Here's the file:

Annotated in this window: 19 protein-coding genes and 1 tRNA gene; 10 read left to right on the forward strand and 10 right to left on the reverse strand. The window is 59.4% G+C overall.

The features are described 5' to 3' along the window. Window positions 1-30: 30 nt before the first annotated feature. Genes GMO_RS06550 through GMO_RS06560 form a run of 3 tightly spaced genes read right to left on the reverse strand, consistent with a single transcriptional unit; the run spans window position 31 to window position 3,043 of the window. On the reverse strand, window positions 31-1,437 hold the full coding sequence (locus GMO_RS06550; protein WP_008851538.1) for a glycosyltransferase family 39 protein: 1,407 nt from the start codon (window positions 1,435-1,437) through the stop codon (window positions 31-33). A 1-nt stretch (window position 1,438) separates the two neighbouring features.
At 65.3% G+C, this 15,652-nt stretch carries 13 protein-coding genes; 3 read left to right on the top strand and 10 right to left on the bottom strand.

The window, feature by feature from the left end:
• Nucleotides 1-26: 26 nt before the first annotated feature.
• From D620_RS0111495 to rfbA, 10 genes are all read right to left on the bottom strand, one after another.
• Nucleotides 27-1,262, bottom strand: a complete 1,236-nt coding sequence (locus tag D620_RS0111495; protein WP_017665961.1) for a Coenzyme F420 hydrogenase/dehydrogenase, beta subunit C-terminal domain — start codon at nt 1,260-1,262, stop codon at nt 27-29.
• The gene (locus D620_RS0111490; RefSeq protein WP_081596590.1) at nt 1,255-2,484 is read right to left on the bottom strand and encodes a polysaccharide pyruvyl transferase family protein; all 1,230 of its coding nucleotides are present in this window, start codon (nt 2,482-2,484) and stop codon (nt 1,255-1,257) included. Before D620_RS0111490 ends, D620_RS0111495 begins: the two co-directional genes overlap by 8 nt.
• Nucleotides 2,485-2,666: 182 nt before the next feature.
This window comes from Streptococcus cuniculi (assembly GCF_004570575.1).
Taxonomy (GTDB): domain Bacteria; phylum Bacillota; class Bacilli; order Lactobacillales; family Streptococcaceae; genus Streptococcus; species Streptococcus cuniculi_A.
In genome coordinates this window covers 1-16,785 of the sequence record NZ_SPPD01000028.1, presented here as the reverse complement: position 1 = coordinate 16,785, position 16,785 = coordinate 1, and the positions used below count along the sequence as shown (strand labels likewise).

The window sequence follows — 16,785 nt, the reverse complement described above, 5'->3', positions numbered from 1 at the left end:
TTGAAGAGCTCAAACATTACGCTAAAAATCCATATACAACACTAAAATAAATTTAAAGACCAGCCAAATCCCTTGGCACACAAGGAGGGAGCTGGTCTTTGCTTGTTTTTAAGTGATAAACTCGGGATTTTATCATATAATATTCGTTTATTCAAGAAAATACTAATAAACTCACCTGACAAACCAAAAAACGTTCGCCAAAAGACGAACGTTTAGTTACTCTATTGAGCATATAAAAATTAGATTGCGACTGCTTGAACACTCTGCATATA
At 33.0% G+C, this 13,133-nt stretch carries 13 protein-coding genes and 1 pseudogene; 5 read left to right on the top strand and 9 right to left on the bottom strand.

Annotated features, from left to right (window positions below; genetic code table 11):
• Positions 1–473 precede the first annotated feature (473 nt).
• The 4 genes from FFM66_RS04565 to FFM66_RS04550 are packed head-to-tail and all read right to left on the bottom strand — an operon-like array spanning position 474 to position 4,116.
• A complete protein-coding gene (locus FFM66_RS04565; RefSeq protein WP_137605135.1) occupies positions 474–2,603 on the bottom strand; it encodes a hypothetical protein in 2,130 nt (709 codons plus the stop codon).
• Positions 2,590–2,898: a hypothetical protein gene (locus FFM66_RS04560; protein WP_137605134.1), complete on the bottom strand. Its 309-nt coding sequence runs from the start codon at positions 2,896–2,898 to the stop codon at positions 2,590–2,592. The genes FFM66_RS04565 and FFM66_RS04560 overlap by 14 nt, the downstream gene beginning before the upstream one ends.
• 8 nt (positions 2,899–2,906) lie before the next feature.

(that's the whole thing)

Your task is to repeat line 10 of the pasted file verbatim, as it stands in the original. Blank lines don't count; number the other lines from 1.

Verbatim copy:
This window comes from Streptococcus cuniculi (assembly GCF_004570575.1).